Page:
At least, that’s what it feels like, at first. But that’s not what they’re really saying. They’re saying that your baby needs her little face washed, her hair combed, and perhaps dressed in some prettier clothes. She’s still your beautiful baby, but she just needs “spiffed-up” a bit.

    It’s a shock. I had some online writing experience and had always done my own editing. I flattered myself I was pretty good at it, so when I turned in my manuscript to my publisher, I was confident it was relatively “clean” and wouldn’t need much work. Boy, was I ever in for a-learnin’. When it was given back to me, it looked like it had been attacked by an army of red worms.

    It was tough, I ain’t gonna lie to you. As a writer – especially a new writer – you’re in love with your own work. And that’s a good thing, because you need that passion to make your words come alive. But that makes it hard when someone points to your favorite paragraph and says it needs to go.

    But I promise you, it does get a little easier with experience. You’ll learn the mistakes your editor looks for and you won’t make them while you’re composing your work in the future, and you’ll learn not to see it in a personal fashion.

  3. I think it helps to separate your idea from your expression. There is a core, the thing you were writing ABOUT, the meaning of it. You have to remain true to that. If a knowledgeable reader isn’t getting the thing that’s so awesome in your head, it means your expression is not living up to your idea. To me, that makes it easier to keep working until the core shines through.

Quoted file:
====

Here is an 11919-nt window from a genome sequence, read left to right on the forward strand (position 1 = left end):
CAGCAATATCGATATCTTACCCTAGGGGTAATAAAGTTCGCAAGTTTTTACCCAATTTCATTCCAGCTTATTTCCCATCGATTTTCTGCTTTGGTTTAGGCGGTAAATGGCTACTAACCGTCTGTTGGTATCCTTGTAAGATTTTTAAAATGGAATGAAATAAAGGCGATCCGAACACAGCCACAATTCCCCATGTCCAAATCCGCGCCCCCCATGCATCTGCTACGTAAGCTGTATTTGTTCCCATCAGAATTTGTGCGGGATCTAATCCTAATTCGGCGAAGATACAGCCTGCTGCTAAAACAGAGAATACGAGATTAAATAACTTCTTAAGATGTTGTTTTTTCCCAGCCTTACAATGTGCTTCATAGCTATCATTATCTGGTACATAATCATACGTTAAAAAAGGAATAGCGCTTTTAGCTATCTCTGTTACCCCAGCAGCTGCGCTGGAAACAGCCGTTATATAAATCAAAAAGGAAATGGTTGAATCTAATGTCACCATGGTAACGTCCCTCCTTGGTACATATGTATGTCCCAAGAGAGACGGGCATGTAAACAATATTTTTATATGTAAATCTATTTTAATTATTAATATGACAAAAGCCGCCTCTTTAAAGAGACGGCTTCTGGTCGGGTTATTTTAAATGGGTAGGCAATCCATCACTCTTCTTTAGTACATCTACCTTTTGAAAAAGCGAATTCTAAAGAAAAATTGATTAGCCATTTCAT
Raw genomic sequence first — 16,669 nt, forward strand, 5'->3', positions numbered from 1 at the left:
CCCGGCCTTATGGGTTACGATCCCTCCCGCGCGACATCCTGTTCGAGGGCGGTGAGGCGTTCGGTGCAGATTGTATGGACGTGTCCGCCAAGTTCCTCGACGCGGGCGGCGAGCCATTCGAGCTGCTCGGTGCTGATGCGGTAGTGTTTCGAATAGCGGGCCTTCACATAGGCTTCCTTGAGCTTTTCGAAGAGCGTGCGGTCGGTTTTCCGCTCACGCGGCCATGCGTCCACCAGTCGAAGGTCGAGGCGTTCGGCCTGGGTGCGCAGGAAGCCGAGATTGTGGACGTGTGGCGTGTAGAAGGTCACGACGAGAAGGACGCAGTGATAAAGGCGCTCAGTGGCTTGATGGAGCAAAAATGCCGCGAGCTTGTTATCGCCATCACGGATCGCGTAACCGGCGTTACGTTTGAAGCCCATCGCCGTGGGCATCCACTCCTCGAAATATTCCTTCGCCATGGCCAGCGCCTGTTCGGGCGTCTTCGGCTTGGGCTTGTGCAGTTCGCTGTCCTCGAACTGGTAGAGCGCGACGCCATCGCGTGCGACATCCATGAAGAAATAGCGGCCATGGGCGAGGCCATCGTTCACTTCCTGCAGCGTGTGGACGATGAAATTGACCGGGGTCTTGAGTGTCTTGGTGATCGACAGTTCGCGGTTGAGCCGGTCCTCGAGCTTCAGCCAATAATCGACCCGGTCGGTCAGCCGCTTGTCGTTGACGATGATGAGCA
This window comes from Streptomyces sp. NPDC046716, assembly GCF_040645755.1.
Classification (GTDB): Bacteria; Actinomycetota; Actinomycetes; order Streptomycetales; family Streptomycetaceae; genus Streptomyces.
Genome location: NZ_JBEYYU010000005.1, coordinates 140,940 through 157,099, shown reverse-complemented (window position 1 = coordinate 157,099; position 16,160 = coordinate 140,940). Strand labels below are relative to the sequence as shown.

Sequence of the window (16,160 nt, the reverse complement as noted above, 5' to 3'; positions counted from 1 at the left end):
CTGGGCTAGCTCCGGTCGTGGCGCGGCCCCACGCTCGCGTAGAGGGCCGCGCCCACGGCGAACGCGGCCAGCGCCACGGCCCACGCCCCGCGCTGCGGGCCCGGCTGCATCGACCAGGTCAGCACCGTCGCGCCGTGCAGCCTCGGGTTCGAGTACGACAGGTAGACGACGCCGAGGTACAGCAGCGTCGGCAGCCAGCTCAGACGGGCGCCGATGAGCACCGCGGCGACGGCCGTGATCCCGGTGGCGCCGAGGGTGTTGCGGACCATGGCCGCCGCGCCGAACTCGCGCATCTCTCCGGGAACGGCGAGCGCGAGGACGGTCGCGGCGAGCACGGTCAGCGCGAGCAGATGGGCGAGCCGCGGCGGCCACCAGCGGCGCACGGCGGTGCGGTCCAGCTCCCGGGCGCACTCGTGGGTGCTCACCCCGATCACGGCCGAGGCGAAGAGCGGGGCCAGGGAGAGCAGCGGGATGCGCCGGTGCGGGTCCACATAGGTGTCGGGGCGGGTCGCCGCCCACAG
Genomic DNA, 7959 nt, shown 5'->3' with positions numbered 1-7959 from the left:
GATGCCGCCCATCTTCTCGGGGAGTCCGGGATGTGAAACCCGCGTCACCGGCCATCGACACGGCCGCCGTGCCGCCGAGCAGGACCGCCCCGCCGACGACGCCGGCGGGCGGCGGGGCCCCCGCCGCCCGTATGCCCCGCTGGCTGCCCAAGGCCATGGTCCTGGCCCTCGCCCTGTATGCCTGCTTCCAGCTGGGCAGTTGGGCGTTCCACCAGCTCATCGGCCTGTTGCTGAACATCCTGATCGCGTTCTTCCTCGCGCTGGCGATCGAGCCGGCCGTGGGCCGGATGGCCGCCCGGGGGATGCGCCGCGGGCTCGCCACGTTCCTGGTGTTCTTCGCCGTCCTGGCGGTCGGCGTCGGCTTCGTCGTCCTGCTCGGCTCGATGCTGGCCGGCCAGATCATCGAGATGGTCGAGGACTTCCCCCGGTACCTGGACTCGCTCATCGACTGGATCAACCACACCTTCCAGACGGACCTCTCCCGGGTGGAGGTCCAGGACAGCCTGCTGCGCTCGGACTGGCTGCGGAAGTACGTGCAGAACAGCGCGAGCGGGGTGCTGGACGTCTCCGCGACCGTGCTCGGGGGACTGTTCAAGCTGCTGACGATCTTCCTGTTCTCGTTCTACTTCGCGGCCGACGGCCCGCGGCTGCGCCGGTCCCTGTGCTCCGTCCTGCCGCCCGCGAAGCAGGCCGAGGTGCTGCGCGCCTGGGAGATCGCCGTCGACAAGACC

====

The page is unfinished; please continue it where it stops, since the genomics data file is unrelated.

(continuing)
4. I’m on my ninth book and the edits don’t get any easier. I’ve grown as a writer. I’ve learned new techniques, what to do, what not to do. What works, what doesn’t. I’ve learned that things I’ve grown up saying that I thought everyone said don’t make sense to the majority of people when I put them in my book. And still, the edits NEVER get any easier. It’s like someone telling you that your child was born with a big nose and you need to fix it for the kid to be cute. It’s just hard.

  5. I remember my very first editing group where my story was up on the block. I thought I was prepared. I knew it needed work. I knew there were problems with it. I wanted to see all the red marks and I was prepared for whatever they threw at me.

    And then I saw the pages covered in pen marks. I was not prepared.

    It was a rough first time, not helped by my hanging onto every negative bit they’d written and leaving with the incorrect notion that all three of them completely hated it. I was a lot younger than I was now and I’ve grown a lot as a writer since then. And because of that experience.

    It still hurts to get those comments back, but it’s a different sort of hurt now. The editing process is, in a lot of ways, what drives me to do better with every draft. I’ve stopped thinking of it as what I’ve done wrong and started thinking of it instead of what needs to be fixed and improved to make it better. Sometimes I still have to take ten or fifteen minutes to feel awful about my writing, but after that I get back to work to make it better.